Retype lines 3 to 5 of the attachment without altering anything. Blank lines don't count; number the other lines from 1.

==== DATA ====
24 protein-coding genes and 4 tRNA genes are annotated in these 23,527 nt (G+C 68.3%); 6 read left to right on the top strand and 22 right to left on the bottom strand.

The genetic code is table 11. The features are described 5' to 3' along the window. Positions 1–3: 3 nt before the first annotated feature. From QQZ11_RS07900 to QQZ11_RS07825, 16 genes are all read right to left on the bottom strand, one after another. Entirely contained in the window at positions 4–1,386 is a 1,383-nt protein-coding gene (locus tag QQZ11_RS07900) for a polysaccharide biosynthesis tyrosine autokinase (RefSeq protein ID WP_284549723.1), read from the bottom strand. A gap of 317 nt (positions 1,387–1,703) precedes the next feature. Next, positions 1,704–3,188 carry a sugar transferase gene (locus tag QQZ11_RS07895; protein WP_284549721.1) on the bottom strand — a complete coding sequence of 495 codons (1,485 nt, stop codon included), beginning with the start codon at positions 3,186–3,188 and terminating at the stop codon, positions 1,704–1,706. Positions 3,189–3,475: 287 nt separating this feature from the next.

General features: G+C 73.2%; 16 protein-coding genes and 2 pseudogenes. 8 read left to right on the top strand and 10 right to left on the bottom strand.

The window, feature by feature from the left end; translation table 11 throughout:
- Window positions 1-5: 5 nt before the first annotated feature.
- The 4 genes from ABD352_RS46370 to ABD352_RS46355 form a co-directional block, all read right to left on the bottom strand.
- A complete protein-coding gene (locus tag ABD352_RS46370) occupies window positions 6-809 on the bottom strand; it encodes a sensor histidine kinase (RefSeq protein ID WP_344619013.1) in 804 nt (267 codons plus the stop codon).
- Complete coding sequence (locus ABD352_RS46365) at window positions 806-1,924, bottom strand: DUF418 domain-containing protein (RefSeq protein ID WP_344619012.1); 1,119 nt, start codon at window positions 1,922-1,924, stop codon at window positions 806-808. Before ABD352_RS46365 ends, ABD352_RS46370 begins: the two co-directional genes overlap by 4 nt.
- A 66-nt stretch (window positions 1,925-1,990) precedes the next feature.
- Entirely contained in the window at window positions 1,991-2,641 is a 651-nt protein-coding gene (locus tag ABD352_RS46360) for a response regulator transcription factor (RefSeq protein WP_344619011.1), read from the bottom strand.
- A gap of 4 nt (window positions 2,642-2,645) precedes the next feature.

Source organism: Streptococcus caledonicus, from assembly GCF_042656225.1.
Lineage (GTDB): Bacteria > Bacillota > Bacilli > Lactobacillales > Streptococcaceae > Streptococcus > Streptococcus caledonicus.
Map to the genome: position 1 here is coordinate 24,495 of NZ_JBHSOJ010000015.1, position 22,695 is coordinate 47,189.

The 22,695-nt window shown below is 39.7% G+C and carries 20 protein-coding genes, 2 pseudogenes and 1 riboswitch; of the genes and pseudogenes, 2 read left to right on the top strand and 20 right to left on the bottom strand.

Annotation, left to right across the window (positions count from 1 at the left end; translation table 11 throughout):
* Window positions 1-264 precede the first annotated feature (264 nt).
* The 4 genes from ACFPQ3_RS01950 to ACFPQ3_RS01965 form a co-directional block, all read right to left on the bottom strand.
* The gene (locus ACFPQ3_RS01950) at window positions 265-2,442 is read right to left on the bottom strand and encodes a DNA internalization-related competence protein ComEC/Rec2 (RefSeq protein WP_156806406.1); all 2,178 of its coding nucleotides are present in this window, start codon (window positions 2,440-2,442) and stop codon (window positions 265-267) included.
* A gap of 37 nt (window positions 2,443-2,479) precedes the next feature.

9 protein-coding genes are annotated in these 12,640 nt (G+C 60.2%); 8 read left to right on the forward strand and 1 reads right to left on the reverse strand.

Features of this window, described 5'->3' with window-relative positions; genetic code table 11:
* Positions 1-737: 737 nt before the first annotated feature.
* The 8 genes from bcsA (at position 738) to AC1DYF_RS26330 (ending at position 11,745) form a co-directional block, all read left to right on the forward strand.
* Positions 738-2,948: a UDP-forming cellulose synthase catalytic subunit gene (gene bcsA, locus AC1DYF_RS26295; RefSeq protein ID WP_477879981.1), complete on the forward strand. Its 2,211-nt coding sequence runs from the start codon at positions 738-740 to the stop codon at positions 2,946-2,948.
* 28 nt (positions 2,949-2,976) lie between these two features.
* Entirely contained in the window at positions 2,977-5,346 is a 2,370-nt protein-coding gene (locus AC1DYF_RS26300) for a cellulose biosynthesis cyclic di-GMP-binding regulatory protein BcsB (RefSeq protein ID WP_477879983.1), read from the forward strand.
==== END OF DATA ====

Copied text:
General features: G+C 73.2%; 16 protein-coding genes and 2 pseudogenes. 8 read left to right on the top strand and 10 right to left on the bottom strand.

The window, feature by feature from the left end; translation table 11 throughout:
- Window positions 1-5: 5 nt before the first annotated feature.